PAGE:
The Dynamical Systems Approach to Cognition

Concepts and Empirical Paradigms Based on Self-organization, Embodiment, and Coordination Dynamics

Author: Wolfgang Tschacher,Jean-Pierre Dauwalder

Publisher: World Scientific

ISBN: 9812386106

Category: Psychology

Page: 330

View: 1528

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The shared platform of the articles collected in this volume is used to advocate a dynamical systems approach to cognition. It is argued that recent developments in cognitive science towards an account of embodiment, together with the general approach of complexity theory and dynamics, have a major impact on behavioral and cognitive science. The book points out that there are two domains that follow naturally from the stance of embodiment: first, coordination dynamics is an established empirical paradigm that is best able to aid the approach; second, the obvious goal-directedness of intelligent action (i.e., intentionality) is nicely addressed in the framework of the dynamical synergetic approach.

A Dynamic Systems Approach to the Development of Cognition and Action

Author: Esther Thelen,Linda B. Smith

Publisher: MIT Press

ISBN: 9780262700597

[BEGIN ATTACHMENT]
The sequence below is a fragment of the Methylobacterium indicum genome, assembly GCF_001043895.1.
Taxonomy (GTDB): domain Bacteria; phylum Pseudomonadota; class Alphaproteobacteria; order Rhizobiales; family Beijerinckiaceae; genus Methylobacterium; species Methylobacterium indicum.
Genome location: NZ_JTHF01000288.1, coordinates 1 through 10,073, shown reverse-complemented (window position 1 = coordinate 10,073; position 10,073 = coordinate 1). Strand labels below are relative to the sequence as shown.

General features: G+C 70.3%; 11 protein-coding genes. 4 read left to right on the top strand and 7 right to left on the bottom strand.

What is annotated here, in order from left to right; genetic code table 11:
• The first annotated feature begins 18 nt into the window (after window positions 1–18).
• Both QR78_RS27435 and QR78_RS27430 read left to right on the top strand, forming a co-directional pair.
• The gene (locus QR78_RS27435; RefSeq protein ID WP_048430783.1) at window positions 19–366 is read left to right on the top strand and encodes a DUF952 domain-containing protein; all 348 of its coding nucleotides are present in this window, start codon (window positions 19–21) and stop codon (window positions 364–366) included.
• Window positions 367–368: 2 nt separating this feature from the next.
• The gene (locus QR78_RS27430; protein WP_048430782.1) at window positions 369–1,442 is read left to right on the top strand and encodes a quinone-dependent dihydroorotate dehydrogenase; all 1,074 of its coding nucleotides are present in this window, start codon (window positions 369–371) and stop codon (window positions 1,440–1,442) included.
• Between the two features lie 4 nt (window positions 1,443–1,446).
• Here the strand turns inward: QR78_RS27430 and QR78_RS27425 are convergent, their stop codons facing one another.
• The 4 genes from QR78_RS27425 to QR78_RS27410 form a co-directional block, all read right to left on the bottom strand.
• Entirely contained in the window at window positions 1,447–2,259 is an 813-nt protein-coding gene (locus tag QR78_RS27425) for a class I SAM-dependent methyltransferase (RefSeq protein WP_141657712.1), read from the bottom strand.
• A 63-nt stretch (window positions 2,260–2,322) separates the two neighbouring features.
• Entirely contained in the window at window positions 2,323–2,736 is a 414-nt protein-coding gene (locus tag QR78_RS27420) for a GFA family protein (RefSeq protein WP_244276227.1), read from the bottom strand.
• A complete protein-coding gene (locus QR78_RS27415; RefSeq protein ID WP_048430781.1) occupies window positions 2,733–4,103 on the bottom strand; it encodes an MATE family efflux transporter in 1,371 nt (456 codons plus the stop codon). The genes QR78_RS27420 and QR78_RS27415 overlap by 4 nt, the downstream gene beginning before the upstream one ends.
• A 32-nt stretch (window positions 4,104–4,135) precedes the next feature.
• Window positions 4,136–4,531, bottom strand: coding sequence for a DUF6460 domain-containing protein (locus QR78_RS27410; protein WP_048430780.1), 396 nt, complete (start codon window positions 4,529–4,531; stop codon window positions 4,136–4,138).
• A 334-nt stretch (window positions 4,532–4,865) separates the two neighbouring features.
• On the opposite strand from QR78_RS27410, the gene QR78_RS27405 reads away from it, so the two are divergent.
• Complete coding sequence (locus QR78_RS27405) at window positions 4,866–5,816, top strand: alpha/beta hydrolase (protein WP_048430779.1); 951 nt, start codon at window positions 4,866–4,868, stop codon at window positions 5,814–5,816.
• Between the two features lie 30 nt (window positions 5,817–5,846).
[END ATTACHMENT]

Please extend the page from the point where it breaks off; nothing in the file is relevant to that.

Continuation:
Category: Psychology

Page: 376

View: 8067

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"A radical departure from most of current cognitive development theory.... Nativists, structuralists, empiricists and social constructivists will disagree with different parts of this book. Yet this landmark volume is essential reading for all of them." -- Annette Karmiloff-Smith and Mark H. Johnson, "Nature" A Dynamic Systems Approach to the Development of Cognition and Action presents a comprehensive and detailed theory of early human development based on the principles of dynamic systems theory. Beginning with their own research in motor, perceptual, and cognitive development, Thelen and Smith raise fundamental questions about prevailing assumptions in the field. They propose a new theory of the development of cognition and action, unifying recent advances in dynamic systems theory with current research in neuroscience and neural development. In particular, they show how by processes of exploration and selection, multimodal experiences form the bases for self-organizing perception-action categories. Thelen and Smith offer a radical alternative to current cognitive theory, both in their emphasis on dynamic representation and in their focus on processes of change. Among the first attempt to apply complexity theory to psychology, they suggest reinterpretations of several classic issues in early cognitive development. The book is divided into three sections. The first discusses the nature of developmental processes in general terms, the second covers dynamic principles in process and mechanism, and the third looks at how a dynamic theory can be applied to enduring puzzles of development. Cognitive Psychology series

The Dynamical Systems Approach to Cognition

Concepts and Empirical Paradigms Based on Self-Organization, Embodiment, and Coordination Dynamics

Author: Wolfgang Tschacher,Jean-Pierre Dauwalder

Publisher: World Scientific

ISBN: 9814485004

Category: Medical

Page: 344

View: 616